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Shibuya Punk is an aesthetic based on various media that surrounds inline-skating, graffiti, street gangs, or all of the following in an urban setting.

Possible Origins

The style originated with a year 2000 Sega Dreamcast game known as Jet Set Radio (or Jet Grind Radio in some areas), which was praised for its distinct art direction at the time. The game follows the affairs of the Rudies, being roller-skating and graffiti-tagging gangs who proliferate the city of Tokyo-To, and to the Rudie gang known as the GG's. The GG's are the focus of the game, with their home turf in the Shibuya-Cho neighborhood of Tokyo-To, considered the coolest place to hangout, and along with fighting for turf dominance, reject the cliquey and exclusivity based memberships of other Rudie gangs such as the Love Shockers, Poison Jam, and the Noise Tanks, and jam out to the eclectic and groovin' pirate radio station aimed to turn Tokyo into one big dance party headed by DJ Professor K, Jet Set Radio. The game also has you attempting to run away from the police and its eccentric captain, Captain Onishima, from time to time, and eventually scales up to facing off against the Rokkaku Group, an iron fisted megaconglomorate bent on taking control over Tokyo-To's culture and youth expression.

The game immediately gained a cult-following, and would have its style, art and music inspire indie titles in recent times. These games include, but are not limited to; Lethal League and Blaze, Hover, Bomb Rush Cyberfunk, No Straight Roads, Butterflies, and more. These games furthered the style that is known today as Shibuya Punk.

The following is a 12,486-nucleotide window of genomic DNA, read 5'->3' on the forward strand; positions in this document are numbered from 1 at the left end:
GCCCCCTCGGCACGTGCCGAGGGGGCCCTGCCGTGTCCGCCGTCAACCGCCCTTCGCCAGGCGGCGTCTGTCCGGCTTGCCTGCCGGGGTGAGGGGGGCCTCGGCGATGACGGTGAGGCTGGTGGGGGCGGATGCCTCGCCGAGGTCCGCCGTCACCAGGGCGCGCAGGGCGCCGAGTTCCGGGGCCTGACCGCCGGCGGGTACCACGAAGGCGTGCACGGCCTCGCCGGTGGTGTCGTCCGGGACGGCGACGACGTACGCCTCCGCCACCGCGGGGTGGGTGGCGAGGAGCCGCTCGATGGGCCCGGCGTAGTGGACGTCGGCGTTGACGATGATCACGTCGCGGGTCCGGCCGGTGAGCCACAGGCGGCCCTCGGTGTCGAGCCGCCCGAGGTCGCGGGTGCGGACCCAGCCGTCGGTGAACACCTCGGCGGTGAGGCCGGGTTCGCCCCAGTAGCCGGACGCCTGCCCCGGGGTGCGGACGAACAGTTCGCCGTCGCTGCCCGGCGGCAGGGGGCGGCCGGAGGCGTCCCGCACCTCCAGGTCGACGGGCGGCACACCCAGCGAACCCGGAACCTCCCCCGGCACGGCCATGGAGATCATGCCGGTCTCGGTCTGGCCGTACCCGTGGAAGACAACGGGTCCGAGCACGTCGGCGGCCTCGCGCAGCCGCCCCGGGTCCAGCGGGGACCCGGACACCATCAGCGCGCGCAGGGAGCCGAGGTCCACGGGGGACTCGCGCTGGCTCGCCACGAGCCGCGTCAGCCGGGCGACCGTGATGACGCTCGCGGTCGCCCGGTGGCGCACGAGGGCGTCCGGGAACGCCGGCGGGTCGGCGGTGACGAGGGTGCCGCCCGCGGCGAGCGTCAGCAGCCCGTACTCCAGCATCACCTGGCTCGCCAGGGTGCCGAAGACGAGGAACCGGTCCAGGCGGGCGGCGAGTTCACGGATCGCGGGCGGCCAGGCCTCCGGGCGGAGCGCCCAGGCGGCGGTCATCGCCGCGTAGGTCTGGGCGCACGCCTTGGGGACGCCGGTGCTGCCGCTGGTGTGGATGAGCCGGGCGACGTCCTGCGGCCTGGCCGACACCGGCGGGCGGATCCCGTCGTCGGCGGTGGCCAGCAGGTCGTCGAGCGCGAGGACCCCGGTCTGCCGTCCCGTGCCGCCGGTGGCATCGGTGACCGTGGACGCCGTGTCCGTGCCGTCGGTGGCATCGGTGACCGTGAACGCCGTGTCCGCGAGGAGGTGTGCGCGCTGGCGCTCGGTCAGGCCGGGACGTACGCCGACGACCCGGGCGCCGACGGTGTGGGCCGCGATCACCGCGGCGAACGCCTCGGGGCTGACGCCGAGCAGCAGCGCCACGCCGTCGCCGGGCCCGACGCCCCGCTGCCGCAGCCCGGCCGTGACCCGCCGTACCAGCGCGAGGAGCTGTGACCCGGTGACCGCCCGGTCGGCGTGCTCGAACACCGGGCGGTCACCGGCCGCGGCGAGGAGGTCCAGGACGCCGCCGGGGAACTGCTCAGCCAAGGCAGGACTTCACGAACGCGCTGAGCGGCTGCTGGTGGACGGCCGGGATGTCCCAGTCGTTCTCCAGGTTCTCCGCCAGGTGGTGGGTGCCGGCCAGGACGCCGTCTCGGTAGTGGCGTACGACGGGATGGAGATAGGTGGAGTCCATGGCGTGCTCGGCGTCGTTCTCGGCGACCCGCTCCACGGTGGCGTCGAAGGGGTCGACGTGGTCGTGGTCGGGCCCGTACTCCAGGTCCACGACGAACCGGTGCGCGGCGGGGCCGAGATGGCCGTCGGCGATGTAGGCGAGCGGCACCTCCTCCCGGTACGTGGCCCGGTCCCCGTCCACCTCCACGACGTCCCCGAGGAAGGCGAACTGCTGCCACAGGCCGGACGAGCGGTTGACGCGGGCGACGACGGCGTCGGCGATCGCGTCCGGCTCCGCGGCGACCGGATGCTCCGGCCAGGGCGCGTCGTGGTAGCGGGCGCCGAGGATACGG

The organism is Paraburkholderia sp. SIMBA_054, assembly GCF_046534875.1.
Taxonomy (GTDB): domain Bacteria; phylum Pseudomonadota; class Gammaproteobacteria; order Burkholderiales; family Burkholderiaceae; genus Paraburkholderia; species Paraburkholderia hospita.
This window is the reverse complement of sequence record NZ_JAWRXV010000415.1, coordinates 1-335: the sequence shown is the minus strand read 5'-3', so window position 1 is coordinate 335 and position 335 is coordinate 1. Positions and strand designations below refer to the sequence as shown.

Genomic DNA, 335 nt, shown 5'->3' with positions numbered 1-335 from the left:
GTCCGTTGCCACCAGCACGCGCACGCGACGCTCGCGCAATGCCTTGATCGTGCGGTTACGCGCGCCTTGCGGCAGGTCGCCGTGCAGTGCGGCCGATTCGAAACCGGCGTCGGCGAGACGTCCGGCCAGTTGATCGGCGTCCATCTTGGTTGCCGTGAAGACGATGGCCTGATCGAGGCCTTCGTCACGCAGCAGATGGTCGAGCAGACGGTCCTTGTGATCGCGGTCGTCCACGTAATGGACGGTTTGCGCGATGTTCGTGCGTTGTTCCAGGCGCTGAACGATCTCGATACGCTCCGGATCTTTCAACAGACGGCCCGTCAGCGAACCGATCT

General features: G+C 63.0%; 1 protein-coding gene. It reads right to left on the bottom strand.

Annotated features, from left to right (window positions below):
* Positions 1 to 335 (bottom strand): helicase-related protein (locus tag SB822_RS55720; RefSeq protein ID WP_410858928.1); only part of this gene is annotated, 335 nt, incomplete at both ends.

Another game that may have inspired the style is The World Ends With You. Much like JSR, the game is also is rather stylish, and involves characters combatting in an urban city. The game also has a notable artstyle and hip-hop and rock inspired music.

An anime known as Air Gear debuted in the 2000s, which also features roller-skating gangs.

Tying in with Japanese Turn of the Millennium graphic design and speculative cyberpunk, Shibuya Punk's namesake also stems from the real life Tokyo Metropolis ward of Shibuya. Long considered both a place of passingbys and youth culture, Tokyo residents consider Shibuya the "crossroads/heart of Tokyo", as it is considered the most socially interactive and trendsetting neighborhood in the city, being known to be where residents throughout Tokyo all over crossover and mingle on its bustling streets. Be it from merely traveling into the city's largest bus terminal in all of Tokyo, shopping in 109, Cadoi and Mark City, showing off one's styles in Harajuku, catching concerts at one of its many venues, or even grinding rail skateboarding in Udagawa and the Shibuya River at night, making waves in Shibuya eventually catches on everywhere else, big or small, and if not, helps add to Shibuya itself.

In late 2000's the style was replaced by Superflat Pop. It has simular motifs but is inspired by the work of Murakami.


Music for Shibuya-kei/Shibuya Punk is varied and unique. The most notable genre is "Naganuma-kei", a term coined by Sashko Naganuma (check video description). This a term to describe a type of music made by famous video-game music composer Hideki Naganuma and fans of him. Naganuma-kei is a upbeat, catchy genre that takes inspiration from hip-hop, downtempo, drum n' bass, jungle, big beat, chiptune, and other 90s and Y2K-styled music.

Underground and lesser-known alternative music are key staples of Shibuya Punk in general.

2 Mello and Porter Robinson's Musician music video are the best examples of aesthetic today


  • Serani Poji
  • Fantastic Plastic Machine
  • Pizzicato Five
  • Plus-Tech Squeeze Box
  • 2 Mello
  • Porter Robinson